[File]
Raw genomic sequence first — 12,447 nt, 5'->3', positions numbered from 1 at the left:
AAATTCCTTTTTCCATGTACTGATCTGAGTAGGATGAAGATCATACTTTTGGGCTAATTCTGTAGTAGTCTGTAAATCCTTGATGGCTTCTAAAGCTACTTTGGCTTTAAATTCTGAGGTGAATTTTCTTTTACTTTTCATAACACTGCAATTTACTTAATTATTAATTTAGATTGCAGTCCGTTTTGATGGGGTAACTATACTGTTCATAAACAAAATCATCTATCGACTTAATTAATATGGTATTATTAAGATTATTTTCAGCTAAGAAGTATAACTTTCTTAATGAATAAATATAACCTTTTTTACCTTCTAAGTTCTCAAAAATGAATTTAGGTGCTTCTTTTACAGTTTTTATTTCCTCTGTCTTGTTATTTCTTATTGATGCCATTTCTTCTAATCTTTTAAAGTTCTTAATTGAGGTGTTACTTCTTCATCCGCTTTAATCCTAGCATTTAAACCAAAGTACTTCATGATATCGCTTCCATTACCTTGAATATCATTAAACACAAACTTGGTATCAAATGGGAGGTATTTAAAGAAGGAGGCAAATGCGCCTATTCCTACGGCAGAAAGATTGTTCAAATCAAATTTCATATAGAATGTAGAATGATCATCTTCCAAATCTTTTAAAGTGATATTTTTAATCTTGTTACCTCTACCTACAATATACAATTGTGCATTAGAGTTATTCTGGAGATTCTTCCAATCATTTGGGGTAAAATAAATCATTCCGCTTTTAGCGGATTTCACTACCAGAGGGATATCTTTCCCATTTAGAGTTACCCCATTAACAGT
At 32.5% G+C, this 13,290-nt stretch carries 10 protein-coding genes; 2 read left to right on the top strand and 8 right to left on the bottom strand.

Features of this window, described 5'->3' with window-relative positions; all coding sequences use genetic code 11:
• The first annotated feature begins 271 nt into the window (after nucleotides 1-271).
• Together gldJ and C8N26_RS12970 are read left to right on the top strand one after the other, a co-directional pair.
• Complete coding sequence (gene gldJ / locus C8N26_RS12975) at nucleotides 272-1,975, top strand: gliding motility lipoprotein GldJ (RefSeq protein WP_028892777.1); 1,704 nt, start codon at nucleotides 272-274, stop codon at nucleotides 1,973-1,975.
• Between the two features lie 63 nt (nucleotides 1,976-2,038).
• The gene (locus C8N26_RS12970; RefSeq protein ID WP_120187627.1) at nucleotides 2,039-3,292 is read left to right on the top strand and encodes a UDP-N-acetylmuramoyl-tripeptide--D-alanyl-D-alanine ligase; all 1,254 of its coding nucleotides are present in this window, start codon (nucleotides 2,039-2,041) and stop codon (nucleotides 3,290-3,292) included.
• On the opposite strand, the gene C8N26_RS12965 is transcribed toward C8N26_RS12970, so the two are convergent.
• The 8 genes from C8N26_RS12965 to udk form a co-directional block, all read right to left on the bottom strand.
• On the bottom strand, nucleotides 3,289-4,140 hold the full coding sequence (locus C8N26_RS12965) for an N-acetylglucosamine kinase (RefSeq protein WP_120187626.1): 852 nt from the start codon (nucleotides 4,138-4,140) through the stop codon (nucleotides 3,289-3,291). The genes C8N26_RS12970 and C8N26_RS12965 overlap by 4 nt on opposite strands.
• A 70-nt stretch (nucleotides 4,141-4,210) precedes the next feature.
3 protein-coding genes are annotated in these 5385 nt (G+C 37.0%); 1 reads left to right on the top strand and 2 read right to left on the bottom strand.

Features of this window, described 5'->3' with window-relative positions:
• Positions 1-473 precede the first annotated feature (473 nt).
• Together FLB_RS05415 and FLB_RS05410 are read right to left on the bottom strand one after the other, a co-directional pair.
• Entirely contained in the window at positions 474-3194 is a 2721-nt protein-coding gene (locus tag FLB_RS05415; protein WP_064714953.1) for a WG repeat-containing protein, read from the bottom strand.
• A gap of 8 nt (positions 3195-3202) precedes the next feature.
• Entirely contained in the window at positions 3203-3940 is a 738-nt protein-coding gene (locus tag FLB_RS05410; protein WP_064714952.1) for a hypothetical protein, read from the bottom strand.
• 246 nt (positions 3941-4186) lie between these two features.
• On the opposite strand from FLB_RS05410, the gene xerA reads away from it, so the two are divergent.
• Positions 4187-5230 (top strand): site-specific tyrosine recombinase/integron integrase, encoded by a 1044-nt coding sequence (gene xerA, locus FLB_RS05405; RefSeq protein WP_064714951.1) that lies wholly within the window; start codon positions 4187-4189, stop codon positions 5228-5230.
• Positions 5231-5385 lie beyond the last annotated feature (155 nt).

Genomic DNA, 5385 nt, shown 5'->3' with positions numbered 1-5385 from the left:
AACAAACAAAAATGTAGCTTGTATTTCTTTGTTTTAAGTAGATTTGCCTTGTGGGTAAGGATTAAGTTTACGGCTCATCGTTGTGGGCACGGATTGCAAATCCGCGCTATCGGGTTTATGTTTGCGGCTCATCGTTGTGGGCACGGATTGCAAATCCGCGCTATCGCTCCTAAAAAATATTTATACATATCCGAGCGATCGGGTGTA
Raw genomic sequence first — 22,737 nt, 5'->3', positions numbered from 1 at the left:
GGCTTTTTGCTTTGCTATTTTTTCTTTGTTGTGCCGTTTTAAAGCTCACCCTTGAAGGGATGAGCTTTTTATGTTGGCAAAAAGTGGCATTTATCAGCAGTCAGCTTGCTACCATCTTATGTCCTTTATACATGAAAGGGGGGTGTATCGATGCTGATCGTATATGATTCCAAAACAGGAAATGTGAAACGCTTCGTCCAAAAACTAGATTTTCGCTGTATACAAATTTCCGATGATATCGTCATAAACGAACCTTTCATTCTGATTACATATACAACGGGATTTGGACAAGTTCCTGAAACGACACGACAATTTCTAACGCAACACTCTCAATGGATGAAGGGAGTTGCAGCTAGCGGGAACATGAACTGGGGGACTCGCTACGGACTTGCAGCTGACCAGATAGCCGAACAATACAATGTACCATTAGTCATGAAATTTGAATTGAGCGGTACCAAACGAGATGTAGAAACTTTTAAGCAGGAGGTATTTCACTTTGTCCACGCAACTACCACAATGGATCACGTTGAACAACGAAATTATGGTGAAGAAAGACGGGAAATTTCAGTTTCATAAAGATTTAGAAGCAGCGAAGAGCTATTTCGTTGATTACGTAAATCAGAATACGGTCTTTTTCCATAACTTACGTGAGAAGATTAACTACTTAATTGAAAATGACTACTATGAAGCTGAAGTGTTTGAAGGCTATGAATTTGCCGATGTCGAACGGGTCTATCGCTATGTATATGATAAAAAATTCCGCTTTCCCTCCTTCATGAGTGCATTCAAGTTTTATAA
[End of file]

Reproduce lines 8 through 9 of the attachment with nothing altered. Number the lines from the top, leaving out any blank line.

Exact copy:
• Between the two features lie 63 nt (nucleotides 1,976-2,038).
• The gene (locus C8N26_RS12970; RefSeq protein ID WP_120187627.1) at nucleotides 2,039-3,292 is read left to right on the top strand and encodes a UDP-N-acetylmuramoyl-tripeptide--D-alanyl-D-alanine ligase; all 1,254 of its coding nucleotides are present in this window, start codon (nucleotides 2,039-2,041) and stop codon (nucleotides 3,290-3,292) included.